We've made some of our software publicly available so that other FRC
teams may use them as they wish. If you wish to submit a code change to any of these
repositories, please use the contact info at the bottom of the page. All software is
provided with no guarantees of any kind. Use at your own risk.
2018 Robot Code in Java
This is the entire 2018 robot code written in Java. Our C++ and LabVIEW
implementations are incomplete and therefore not posted. There's some useful nuggets of code
that others may find useful but you'll have to look for yourself. Hopefully the comments will help.
2018 Swerve Drive Library (Java and C++)
As of the 2018 season (PowerUp), WPIlib did not have built-in support
for swerve drive drivetrains. This means that unlike other drivetrains, a robot built with swerve wheels has a much
longer software development and test cycle. This seemed a little unfair so we're making our code
public to help even the playing field on drivetrains.
We used the AndyMark
AM-3009 swerve drive
modules in both 2017 and 2018.
The 2018 re-write used the updated Talon SRX library and the
code was better compartmentalized. It should be extensible and tunable to other swerve drive
implementations that use different gear ratios, closed loop sensors, motor controllers, etc. The Java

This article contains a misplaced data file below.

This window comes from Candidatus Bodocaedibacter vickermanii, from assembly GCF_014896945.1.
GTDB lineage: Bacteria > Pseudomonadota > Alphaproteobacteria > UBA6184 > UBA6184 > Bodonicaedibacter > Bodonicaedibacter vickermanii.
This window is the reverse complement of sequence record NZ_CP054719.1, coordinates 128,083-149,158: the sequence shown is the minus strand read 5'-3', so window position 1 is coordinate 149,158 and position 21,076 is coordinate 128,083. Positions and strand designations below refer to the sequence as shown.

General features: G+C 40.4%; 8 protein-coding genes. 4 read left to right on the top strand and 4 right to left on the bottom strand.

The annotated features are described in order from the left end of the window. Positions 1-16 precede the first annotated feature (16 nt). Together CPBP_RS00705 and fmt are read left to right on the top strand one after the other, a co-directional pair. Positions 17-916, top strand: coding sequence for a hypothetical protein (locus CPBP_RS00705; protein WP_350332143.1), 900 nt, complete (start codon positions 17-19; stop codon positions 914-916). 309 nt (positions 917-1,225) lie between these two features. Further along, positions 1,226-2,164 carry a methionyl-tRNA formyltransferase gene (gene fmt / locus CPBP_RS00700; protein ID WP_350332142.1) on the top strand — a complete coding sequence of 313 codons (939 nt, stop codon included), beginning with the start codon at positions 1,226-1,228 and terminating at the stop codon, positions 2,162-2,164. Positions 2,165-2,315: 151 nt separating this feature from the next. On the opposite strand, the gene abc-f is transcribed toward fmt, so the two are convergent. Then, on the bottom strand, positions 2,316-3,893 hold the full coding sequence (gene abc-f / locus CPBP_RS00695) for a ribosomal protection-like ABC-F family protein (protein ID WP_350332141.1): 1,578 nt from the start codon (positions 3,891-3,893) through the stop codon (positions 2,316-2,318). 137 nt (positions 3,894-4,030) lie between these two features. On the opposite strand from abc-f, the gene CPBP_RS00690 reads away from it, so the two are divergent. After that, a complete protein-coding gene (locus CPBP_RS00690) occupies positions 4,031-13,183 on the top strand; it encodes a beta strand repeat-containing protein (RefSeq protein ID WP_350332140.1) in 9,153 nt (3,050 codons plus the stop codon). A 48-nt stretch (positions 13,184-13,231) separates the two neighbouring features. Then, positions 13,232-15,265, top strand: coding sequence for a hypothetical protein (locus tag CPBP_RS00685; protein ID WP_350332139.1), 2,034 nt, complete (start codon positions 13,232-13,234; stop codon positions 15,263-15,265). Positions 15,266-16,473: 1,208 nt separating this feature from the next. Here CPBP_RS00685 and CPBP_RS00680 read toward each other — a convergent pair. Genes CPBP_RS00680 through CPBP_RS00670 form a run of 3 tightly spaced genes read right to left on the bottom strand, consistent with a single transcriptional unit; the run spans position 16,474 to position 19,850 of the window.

code is tested. We used it on our robot. The C++ code is only partially tested and will
likely require further debug and tweaking to match the Java code in terms of performance.
The software is open source and made freely available to all FRC teams.
2017 Scouting Software
This is Android (tablet) and Java (laptop) software for the Steamworks game.
We started with the 2016 scouting code and modified it to be more modular. This makes
it a better foundation for future games. Anyone interested in the general architecture and
porting of our code should look at both the 2016 and 2017 code.
2016 Scouting Software
This is Android (tablet) and Java (laptop) software for the Stronghold game.
The Android software ran on Amazon Fire tablets to collect game information during the competition.
The host software collected data from six tablets per match and adds them into a database for later
queries. The software is open source and needs to be customized (data captured, user interface,
queries, etc) each FRC season to match that year's challenge.
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